My Kind of Country

Country music from a fan's point of view since 2008

Tag Archives: Sixpence None The Richer

EP Review: J.P. Harris (with Nikki Lane, Kristina Murray, Kelsey Waldon and Leigh Nash) – ‘Why Don’t We Duet In The Road’

jpharris_duet_largeweb_1024x1024J.P. Harris, whose sound is described as ‘booming hippie-friendly honky-tonk,’ found the inspiration for Why Don’t We Duet In The Road in the collaborative spirit of Nitty Gritty Dirt Band’s seminal Will The Circle Be Unbroken. The EP finds Harris covering iconic duets with some of Nashville’s most innovate female singer/songwriters, in an effort to bottle his experiences in Music City with a record aimed at prosperity over commercial viability.

Harris hunkered down in Ronnie Milsap’s former studio to record the four-track album, which he self-produced in a single six-hour session. What resulted is rough around the edges, fueled by twangy guitars and a gorgeous interpretation of outlaw country.

No one better exemplifies the modern outlaw spirit than Nikki Lane, who burst onto the scene in 2011 blending rockabilly and honky-tonk. She teams with Harris on “You’re The Reason Our Kids are Ugly,” which finds the pair embodying the spirit of Conway Twitty and Loretta Lynn’s 1978 original. Harris’ choice of Lane to accompany him is a smart one. You can hear her ballsy grit as she uses her smoky alto to channel Lynn’s feisty spirit without sacrificing her distinct personality.

The least familiar of Harris’ collaborators is likely Americana darling Kristina Murray, who joins him for an excellent reading of George Jones and Tammy Wynette’s “Golden Ring.” The pair is brilliant together, with Murray emerging as a revelation with her effortless mix of ease and approachability. I quite enjoyed the arrangement, too, which has the perfectly imperfect feel of a band completely in sync with one another.

Harris is the star on “If I Was A Carpenter,” which finds him with the criminally underrated Kelsey Waldon. Her quiet assertiveness, which could’ve used a touch more bravado, is, unfortunately, no match for his buttery vocal. Waldon’s contributions are by no means slight; he’s just magnetic.

The final selection, Dolly Parton and Porter Wagoner’s “Better Move It On Home,” finds Harris with the most recognizable vocalist of the bunch, Leigh Nash. She’s best known as the lead singer of Sixpence None The Richer, the band that hit #2 on the Billboard Hot 100 with the iconic “Kiss Me” in 1998. She’s since gone on to a solo career, which includes a country album released in September 2015. She taps into that grit here, and erases any notion of her pop sensibilities, but proves she doesn’t quite measure up to Parton on the 1971 original. The pair had an uphill battle ahead of them from the onset and they didn’t quite deliver.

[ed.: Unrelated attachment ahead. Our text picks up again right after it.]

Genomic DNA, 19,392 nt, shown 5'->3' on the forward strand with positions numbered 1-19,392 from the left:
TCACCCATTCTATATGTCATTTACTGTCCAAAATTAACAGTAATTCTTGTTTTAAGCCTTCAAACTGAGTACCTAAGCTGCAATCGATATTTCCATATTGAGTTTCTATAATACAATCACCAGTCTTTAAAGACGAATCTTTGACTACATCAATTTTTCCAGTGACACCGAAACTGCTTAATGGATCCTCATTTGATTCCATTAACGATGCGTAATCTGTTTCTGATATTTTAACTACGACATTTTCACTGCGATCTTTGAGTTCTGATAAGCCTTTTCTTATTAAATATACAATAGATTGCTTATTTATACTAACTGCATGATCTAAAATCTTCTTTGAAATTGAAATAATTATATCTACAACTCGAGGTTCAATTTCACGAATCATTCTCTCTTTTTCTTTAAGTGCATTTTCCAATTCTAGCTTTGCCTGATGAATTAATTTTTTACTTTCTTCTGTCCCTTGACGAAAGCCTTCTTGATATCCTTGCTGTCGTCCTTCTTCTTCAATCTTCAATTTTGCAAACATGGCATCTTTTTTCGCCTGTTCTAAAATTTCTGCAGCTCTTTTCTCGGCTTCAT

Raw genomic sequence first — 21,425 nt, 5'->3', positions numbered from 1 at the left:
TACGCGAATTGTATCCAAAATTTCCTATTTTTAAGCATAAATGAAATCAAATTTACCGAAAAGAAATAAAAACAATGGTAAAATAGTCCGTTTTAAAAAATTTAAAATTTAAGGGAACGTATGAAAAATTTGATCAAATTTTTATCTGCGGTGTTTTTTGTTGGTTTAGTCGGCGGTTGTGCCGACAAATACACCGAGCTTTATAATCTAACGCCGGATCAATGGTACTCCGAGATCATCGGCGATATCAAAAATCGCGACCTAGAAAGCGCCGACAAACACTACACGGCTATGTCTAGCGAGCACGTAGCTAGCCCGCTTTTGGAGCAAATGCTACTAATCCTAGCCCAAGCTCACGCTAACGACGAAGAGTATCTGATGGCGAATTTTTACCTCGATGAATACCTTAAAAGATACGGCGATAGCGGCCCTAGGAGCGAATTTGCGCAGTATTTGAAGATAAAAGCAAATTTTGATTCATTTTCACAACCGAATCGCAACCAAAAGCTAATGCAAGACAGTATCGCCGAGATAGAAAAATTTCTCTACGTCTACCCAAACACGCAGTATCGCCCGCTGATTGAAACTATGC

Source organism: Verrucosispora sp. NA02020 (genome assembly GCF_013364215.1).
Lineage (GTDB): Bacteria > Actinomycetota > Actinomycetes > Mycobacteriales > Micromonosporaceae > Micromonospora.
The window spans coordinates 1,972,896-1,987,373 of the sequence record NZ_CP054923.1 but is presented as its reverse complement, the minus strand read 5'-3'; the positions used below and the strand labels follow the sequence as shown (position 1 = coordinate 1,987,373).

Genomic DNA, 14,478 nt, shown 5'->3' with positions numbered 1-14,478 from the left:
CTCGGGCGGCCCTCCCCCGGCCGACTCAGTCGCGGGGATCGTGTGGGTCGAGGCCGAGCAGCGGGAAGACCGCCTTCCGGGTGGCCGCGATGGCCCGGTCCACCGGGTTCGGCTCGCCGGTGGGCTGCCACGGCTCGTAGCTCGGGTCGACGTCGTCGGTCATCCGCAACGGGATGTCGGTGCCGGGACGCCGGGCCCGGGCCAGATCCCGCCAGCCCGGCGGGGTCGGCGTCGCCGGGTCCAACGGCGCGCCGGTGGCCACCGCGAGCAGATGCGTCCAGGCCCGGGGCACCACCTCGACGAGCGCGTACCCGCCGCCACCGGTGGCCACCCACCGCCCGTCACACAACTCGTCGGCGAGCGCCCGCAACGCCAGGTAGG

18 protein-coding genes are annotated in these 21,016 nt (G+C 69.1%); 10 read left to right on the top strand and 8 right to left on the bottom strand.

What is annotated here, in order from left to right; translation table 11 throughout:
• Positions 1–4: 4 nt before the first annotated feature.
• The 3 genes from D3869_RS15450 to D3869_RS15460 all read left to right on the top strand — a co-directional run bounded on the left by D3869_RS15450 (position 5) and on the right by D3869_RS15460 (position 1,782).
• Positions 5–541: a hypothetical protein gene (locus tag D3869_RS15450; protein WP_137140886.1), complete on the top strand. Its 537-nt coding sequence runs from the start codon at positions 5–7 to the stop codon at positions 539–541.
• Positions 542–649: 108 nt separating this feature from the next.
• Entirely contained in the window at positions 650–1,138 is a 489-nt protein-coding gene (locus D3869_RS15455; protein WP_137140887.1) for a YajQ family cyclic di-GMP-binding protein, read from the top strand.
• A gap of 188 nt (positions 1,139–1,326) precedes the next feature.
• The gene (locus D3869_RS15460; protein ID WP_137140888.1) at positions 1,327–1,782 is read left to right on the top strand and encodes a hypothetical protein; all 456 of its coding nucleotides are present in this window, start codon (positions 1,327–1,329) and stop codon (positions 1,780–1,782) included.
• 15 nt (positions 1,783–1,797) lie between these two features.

That being said Why Don’t We Duet in the Road is a fantastic extended play highlighting five uniquely talented vocalists. If country artists continue to churn out releases of this high a quality than 2017 is going to be a very good year, indeed.

Grade: A

NOTE: Why Don’t We Duet in the Road is offered as a random colored double 7” limited to 500 copies, which as of press time are about halfway to sold out. Rolling Stone Country also has the tracks accessible for streaming, which I highly recommend. The EP is also available on iTunes as of January 6.

Single Review: Jewel – ‘Satisfied’

Just about the time I became a fan of country music, acts like Jewel, Hootie and the Blowfish, and Sheryl Crow were releasing diamond-selling country albums, but having hits on the pop charts.  I’ve always attributed most of that to Garth Brooks and his massive numbers.  But why those artists didn’t just start as country artists – or why country radio didn’t embrace the music at the time – has always been puzzling to me.   To my ears –and apparently hers too – songs like Jewel’s ‘You Were Meant For Me’, Hootie’s ‘Let Her Cry’, and several other hits, notably one-hit wonders Sixpence None The Richer’s ‘Kiss Me’ were clearly meant to be on the country station beside the Clay Walkers and the Lee Ann Womacks of the time.

Having been a fan of her adult-contemporary hits in the 90s, and even her more rocking ‘Standing Still’ and dance hits like ‘Stand’, and being my favorite among her named contemporaries, I had high expectations for her country album(s) for the Valory Music Group. After her first album left me disappointed, or rather not blown over like I expected, I had lost a little respect for her abilities to say the least.  Instead of making a strong artistic statement, I felt like she pandered to country radio – a cardinal sin these days – and wasn’t expecting to like much from her second Valory album.  The first single held much of the same , but I am much more impressed with her second single from Sweet & Wild, her second Valory album.

‘Satisfied’ pins down the basic human feeling of satisfaction, in so many words.  The first few lines of the second verse a bit abstract, and make you think the song has lost its way, but it gets back to the basic theme of ‘let your love show’, tying it all up nicely before the start of the second chorus.  A couple more epic lines in the bridge, and a great country song is born.  A basic piano and rhythm backing the big, emotive voice she’s always had frame the verses, while the choruses and ending are more produced.  At the end of it all, the Alaskan farm girl delivers a fine vocal performance of a well-written song.

Even it doesn’t shoot up the country charts, I’ll hear it on the radio or on CMT and smile, finally satisfied that Jewel has proved herself as a credible country artist, if only in my mind.

Grade: A-

‘Satisfied’ is available everywhere, from amazon and others.